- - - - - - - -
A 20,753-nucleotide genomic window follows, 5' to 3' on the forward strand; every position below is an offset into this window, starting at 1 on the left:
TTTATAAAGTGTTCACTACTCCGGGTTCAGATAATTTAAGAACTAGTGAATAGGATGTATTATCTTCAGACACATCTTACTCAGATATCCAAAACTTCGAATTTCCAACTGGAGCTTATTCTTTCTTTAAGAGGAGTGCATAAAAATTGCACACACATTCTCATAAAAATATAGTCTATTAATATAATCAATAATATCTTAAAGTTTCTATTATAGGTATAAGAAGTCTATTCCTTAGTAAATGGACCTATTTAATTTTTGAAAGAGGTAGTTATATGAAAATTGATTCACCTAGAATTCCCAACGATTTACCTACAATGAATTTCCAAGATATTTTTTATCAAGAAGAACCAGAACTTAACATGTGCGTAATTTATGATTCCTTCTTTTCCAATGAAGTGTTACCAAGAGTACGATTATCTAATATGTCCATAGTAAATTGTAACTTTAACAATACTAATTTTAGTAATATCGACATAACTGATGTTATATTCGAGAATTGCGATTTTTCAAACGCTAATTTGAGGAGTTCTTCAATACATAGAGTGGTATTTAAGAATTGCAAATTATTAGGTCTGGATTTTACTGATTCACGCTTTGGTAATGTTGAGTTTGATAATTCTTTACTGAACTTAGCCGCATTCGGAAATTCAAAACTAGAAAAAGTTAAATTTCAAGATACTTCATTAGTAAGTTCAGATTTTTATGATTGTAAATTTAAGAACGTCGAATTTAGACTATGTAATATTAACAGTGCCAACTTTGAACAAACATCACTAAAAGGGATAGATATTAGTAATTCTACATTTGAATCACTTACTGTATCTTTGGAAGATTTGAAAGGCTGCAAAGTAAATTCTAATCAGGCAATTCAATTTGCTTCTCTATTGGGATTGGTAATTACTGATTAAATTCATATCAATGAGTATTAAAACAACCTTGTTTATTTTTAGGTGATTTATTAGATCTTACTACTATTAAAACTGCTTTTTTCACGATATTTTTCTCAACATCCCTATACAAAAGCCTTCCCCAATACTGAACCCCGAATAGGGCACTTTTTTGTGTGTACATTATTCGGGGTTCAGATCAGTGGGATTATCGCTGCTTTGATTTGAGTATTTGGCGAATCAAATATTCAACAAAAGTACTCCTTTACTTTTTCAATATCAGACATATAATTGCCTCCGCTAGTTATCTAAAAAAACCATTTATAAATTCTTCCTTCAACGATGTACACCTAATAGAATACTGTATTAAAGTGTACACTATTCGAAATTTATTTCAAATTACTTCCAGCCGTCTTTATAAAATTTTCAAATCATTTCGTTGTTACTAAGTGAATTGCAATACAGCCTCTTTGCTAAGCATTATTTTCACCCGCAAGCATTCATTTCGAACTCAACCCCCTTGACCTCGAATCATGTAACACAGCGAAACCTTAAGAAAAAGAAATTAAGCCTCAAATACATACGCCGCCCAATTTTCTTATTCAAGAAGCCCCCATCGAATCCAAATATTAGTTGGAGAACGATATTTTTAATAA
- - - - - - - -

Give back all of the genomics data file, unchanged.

A 20,753-nucleotide genomic window follows, 5' to 3' on the forward strand; every position below is an offset into this window, starting at 1 on the left:
TTTATAAAGTGTTCACTACTCCGGGTTCAGATAATTTAAGAACTAGTGAATAGGATGTATTATCTTCAGACACATCTTACTCAGATATCCAAAACTTCGAATTTCCAACTGGAGCTTATTCTTTCTTTAAGAGGAGTGCATAAAAATTGCACACACATTCTCATAAAAATATAGTCTATTAATATAATCAATAATATCTTAAAGTTTCTATTATAGGTATAAGAAGTCTATTCCTTAGTAAATGGACCTATTTAATTTTTGAAAGAGGTAGTTATATGAAAATTGATTCACCTAGAATTCCCAACGATTTACCTACAATGAATTTCCAAGATATTTTTTATCAAGAAGAACCAGAACTTAACATGTGCGTAATTTATGATTCCTTCTTTTCCAATGAAGTGTTACCAAGAGTACGATTATCTAATATGTCCATAGTAAATTGTAACTTTAACAATACTAATTTTAGTAATATCGACATAACTGATGTTATATTCGAGAATTGCGATTTTTCAAACGCTAATTTGAGGAGTTCTTCAATACATAGAGTGGTATTTAAGAATTGCAAATTATTAGGTCTGGATTTTACTGATTCACGCTTTGGTAATGTTGAGTTTGATAATTCTTTACTGAACTTAGCCGCATTCGGAAATTCAAAACTAGAAAAAGTTAAATTTCAAGATACTTCATTAGTAAGTTCAGATTTTTATGATTGTAAATTTAAGAACGTCGAATTTAGACTATGTAATATTAACAGTGCCAACTTTGAACAAACATCACTAAAAGGGATAGATATTAGTAATTCTACATTTGAATCACTTACTGTATCTTTGGAAGATTTGAAAGGCTGCAAAGTAAATTCTAATCAGGCAATTCAATTTGCTTCTCTATTGGGATTGGTAATTACTGATTAAATTCATATCAATGAGTATTAAAACAACCTTGTTTATTTTTAGGTGATTTATTAGATCTTACTACTATTAAAACTGCTTTTTTCACGATATTTTTCTCAACATCCCTATACAAAAGCCTTCCCCAATACTGAACCCCGAATAGGGCACTTTTTTGTGTGTACATTATTCGGGGTTCAGATCAGTGGGATTATCGCTGCTTTGATTTGAGTATTTGGCGAATCAAATATTCAACAAAAGTACTCCTTTACTTTTTCAATATCAGACATATAATTGCCTCCGCTAGTTATCTAAAAAAACCATTTATAAATTCTTCCTTCAACGATGTACACCTAATAGAATACTGTATTAAAGTGTACACTATTCGAAATTTATTTCAAATTACTTCCAGCCGTCTTTATAAAATTTTCAAATCATTTCGTTGTTACTAAGTGAATTGCAATACAGCCTCTTTGCTAAGCATTATTTTCACCCGCAAGCATTCATTTCGAACTCAACCCCCTTGACCTCGAATCATGTAACACAGCGAAACCTTAAGAAAAAGAAATTAAGCCTCAAATACATACGCCGCCCAATTTTCTTATTCAAGAAGCCCCCATCGAATCCAAATATTAGTTGGAGAACGATATTTTTAATAA